High School: Conway High School
Parents: Roger Hazel and Marlene Faulkner
College plans: University of Arkansas, biomedical engineering
For Lana Hazel, it wasn’t enough just to watch the news about the Asian tsunami and Hurricane Katrina. After both events, she got involved with relief efforts. After Katrina, she performed in a concert to raise money for hurricane victims.
To help with the tsunami, though, she got a little more creative. As president of the Beta Club, she headed up the organization of a Kiss-the-Pig contest. Students voted by putting donations in jars in participating teachers’ rooms; the teacher who “raised” the most money had to kiss the pig.
“It was definitely an unusual thing for my school,” Lana said. “We don’t have pigs on our campus every day.”
Lana’s list of awards and activities is as long as any high-achieving high school senior’s — among others, she’s a National Merit Semifinalist and an AP Scholar with Distinction — but it’s hard to miss how important music has been. She plays both piano and saxophone, performing in Conway High’s marching and jazz bands. She’s on her church’s worship team, and accompanies a community women’s chorus. She was named first chair, first band in All-Region Band and All-Region Jazz Band.
“It feels like I’m using more of my potential if I’m involved in all that I could be,” Lana said.
Conway High counselor Linda Hammontree described Lana as a modest, compassionate person with a true love of learning.
“She’s not loud — she would never draw attention to herself,” Hammontree said. “She’s just one of those people who does what she’s supposed to do, is where she’s supposed to be.”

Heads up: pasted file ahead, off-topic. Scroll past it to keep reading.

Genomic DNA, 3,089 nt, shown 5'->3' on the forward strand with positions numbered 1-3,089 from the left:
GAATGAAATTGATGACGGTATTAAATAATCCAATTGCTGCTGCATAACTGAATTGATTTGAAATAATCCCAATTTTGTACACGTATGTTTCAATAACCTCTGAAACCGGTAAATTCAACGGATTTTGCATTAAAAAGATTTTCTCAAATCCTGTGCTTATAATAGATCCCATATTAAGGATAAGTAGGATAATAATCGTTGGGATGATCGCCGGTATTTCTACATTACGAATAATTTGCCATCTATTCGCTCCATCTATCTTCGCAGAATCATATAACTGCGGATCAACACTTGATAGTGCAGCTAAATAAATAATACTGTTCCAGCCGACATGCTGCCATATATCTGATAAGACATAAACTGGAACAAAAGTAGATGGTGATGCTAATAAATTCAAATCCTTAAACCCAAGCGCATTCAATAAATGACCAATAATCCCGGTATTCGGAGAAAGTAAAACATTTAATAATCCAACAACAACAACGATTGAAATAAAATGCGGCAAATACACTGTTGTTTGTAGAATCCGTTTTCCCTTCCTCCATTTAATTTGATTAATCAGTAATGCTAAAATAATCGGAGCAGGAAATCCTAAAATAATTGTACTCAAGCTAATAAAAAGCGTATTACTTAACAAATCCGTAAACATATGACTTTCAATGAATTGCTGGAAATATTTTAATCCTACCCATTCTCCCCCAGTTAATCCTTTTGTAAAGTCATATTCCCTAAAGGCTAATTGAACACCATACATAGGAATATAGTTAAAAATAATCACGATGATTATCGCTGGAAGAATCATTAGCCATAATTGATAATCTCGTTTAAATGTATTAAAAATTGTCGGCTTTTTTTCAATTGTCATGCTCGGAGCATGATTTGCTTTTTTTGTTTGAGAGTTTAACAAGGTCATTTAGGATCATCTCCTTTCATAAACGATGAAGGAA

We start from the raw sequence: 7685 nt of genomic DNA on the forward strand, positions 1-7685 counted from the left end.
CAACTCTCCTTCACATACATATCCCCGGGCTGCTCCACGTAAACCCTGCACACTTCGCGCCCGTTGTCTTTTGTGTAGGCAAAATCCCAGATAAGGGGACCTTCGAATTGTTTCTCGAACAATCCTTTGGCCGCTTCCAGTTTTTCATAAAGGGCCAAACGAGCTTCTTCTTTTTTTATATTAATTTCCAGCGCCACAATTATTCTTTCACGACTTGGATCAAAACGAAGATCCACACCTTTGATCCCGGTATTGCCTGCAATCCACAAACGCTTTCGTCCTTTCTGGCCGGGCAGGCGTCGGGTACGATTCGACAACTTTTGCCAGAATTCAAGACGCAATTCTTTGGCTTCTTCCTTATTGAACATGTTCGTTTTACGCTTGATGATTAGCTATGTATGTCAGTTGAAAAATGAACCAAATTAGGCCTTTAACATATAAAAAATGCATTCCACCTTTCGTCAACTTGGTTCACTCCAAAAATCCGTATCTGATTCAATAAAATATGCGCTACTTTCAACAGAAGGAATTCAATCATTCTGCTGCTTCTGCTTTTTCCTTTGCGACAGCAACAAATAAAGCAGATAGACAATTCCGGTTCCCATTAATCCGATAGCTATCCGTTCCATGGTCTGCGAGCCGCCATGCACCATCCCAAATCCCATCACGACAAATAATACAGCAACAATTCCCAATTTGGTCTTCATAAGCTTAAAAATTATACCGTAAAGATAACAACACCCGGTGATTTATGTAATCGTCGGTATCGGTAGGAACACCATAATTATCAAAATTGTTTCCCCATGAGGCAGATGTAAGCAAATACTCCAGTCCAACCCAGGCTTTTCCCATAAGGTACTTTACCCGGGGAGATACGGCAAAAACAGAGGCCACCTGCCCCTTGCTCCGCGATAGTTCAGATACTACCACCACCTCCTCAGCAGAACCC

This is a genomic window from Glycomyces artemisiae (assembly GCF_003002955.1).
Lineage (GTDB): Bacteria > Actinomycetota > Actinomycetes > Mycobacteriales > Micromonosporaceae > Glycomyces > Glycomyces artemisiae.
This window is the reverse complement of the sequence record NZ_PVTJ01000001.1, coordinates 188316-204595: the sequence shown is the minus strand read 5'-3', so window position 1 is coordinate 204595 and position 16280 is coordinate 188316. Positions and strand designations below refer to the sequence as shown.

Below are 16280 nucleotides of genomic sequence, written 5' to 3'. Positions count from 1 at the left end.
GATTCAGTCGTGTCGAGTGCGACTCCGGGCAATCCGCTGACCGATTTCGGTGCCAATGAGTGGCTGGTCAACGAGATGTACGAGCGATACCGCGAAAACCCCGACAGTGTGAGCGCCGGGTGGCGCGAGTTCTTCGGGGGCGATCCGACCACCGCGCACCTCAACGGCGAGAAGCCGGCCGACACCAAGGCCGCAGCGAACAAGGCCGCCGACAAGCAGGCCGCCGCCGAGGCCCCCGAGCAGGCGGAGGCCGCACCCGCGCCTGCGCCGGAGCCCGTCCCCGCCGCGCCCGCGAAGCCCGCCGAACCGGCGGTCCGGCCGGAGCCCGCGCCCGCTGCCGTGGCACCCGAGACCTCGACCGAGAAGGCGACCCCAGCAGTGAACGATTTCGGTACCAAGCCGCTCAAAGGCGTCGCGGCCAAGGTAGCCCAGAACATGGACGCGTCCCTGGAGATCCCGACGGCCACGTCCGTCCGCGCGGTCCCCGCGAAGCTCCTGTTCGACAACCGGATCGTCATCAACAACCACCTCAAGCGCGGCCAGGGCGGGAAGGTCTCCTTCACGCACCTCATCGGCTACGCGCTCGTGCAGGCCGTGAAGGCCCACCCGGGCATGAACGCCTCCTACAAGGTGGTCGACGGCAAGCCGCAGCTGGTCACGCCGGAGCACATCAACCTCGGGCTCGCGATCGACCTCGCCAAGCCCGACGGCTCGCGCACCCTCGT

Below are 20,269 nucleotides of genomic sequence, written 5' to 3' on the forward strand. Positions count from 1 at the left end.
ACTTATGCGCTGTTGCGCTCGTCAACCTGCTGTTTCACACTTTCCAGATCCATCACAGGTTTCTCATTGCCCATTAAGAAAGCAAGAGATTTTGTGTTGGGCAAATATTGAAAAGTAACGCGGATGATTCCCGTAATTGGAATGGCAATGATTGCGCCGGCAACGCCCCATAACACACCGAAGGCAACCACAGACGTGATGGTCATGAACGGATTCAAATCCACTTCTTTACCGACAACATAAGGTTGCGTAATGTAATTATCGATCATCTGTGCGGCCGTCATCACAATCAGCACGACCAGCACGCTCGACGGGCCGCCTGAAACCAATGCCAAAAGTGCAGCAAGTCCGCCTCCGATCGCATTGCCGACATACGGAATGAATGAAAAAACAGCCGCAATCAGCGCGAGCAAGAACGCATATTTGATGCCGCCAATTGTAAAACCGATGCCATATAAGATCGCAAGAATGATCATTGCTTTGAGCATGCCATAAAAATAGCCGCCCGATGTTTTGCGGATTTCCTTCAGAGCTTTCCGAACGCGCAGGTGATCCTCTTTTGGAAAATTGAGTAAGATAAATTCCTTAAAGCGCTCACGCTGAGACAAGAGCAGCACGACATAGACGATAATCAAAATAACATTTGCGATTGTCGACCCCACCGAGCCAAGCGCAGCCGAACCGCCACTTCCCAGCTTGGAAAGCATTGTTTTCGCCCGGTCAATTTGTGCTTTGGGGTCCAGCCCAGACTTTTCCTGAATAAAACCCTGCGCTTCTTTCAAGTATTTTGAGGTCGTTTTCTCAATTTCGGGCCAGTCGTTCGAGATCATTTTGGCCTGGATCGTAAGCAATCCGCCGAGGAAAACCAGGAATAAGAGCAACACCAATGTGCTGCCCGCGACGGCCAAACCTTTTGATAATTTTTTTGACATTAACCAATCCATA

Biology has been her “absolute favorite class,” Lana said, and that may figure into her career choice.
“I’ve looked at biomedical engineering,” she said, “but I really don’t know for sure.”
Hometown: Little Rock
High School: Pulaski Academy
Parents: Michael and Susan Heald
College plans: New York University, possibly journalism
Alex Heald learned early that the journalism career he’s considering won’t always make him the most popular guy around.
Alex, co-editor of Pulaski Academy’s student paper his junior and senior years, once wrote an editorial challenging how much attention students paid to athletic events compared with other school activities like plays and art shows.
“I kind of knew it would get me in hot water,” he said. “A lot of people misunderstood” and thought he was criticizing the athletic program itself. After fielding angry phone calls from alumni and talking with a coach, he considered apologizing, but ultimately held his ground.
“It was actually one of the coolest, weirdest experiences ever, because it was horrible when I was going through it, but now I can see that it was actually a really good experience,” Alex said.
Alex said he’s attracted to journalism because he likes working behind the scenes. It’s also contributed to his understanding of issues like homelessness. This year, as student council president, Alex was in charge of Pulaski Academy’s annual canned food drive. As part of the organization process, he went to a church’s food pantry and talked with a homeless man who lives in the woods near the Rave movie theater.
“I really felt like I got to see the rest of the story,” he said. The school’s students contributed almost twice as much food as they had the year before.
Alex participated in the Hugh O’Brian leadership program after his sophomore year, and returned the following summer as a junior staff member. He’s a National Merit Semifinalist and winner of the Harvard Book Award.
Alex is a natural leader, said Cheryl Watts, P.A.’s college counselor. “He’s just that kind of outgoing kid you always see with people all around them,” she said.